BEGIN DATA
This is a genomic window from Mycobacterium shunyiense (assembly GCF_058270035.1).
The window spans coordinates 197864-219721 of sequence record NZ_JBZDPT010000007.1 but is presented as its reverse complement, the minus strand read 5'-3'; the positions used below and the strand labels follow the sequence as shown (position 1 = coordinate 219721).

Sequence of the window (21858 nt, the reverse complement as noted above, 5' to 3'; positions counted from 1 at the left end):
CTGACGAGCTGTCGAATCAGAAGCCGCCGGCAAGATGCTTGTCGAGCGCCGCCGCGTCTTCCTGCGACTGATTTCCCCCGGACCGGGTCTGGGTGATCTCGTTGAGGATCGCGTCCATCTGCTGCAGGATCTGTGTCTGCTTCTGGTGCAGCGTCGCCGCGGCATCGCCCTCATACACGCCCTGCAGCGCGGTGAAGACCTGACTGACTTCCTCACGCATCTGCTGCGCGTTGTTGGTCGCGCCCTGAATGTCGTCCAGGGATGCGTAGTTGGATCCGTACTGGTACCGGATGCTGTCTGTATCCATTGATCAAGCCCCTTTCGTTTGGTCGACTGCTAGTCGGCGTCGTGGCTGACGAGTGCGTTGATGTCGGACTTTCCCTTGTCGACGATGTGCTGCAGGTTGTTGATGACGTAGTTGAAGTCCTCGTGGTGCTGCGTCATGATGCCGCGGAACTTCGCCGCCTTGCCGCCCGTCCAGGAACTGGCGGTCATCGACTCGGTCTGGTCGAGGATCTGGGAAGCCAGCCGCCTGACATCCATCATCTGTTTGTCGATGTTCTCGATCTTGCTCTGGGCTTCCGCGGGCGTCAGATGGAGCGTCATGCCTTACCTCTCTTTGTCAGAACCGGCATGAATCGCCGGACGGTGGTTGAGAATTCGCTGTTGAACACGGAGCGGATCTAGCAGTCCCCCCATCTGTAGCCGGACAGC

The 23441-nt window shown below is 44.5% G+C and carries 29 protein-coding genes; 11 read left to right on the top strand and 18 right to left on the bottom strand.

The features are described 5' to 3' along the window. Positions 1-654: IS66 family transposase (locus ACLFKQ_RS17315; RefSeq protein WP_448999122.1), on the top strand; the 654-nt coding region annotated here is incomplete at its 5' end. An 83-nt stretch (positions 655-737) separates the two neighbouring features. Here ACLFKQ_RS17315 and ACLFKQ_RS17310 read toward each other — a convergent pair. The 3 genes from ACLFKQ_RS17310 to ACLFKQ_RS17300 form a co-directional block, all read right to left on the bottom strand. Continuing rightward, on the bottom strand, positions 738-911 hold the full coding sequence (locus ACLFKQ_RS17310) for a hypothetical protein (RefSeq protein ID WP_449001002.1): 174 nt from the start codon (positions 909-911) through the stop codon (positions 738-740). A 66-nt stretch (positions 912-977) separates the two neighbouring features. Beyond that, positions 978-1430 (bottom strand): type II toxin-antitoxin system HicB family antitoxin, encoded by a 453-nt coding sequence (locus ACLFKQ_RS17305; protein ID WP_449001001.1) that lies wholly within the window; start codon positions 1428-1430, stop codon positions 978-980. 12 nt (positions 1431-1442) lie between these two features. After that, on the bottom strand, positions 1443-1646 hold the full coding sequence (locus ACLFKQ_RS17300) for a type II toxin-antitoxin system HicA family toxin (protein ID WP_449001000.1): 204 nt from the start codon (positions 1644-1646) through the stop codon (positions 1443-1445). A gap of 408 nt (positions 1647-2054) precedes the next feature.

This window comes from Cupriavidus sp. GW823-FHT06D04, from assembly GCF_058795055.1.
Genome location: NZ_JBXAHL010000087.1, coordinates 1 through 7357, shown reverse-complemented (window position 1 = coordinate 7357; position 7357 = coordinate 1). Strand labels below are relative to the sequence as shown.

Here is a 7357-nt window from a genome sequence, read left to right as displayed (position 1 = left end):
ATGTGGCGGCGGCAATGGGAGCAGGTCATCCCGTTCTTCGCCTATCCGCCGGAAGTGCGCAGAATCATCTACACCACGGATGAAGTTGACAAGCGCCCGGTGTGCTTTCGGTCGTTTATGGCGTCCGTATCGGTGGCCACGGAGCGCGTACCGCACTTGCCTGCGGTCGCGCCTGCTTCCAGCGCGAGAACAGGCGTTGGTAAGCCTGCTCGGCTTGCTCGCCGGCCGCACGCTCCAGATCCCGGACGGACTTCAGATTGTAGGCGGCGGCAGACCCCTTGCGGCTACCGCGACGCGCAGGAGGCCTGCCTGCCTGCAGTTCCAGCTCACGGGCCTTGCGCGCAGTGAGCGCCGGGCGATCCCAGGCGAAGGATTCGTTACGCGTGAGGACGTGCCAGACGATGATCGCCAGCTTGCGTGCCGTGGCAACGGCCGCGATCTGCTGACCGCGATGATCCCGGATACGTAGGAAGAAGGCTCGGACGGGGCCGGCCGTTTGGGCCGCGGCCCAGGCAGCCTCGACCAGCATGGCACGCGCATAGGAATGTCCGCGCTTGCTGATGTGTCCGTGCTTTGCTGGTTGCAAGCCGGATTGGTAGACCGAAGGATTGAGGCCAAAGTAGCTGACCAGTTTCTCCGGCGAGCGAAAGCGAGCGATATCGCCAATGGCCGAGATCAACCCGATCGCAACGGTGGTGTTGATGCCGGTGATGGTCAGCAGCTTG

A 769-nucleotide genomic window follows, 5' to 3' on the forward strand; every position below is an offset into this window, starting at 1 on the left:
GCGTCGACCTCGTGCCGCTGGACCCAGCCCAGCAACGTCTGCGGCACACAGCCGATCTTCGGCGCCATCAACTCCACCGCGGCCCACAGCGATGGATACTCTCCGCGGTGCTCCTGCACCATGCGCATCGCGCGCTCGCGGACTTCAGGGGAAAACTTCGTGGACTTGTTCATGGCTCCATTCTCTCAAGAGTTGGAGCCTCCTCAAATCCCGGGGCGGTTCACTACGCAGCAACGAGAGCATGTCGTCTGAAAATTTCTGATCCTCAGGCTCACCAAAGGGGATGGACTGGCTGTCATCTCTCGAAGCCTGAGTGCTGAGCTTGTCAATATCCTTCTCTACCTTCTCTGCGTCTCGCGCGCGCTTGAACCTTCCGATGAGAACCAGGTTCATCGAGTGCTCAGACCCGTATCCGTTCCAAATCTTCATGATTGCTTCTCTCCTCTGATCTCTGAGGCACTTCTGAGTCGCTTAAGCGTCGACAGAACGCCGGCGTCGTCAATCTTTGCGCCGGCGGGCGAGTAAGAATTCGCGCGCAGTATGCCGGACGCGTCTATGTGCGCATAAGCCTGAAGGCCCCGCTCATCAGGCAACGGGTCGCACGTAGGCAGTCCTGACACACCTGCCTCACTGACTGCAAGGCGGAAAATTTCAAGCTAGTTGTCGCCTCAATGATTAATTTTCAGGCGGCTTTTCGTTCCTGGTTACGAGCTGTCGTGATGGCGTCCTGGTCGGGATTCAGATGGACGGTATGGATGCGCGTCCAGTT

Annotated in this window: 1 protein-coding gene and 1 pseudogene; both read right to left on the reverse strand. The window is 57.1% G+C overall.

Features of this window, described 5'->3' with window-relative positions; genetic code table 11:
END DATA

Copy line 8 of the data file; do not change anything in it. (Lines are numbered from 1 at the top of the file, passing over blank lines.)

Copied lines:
Genome location: NZ_JBXAHL010000087.1, coordinates 1 through 7357, shown reverse-complemented (window position 1 = coordinate 7357; position 7357 = coordinate 1). Strand labels below are relative to the sequence as shown.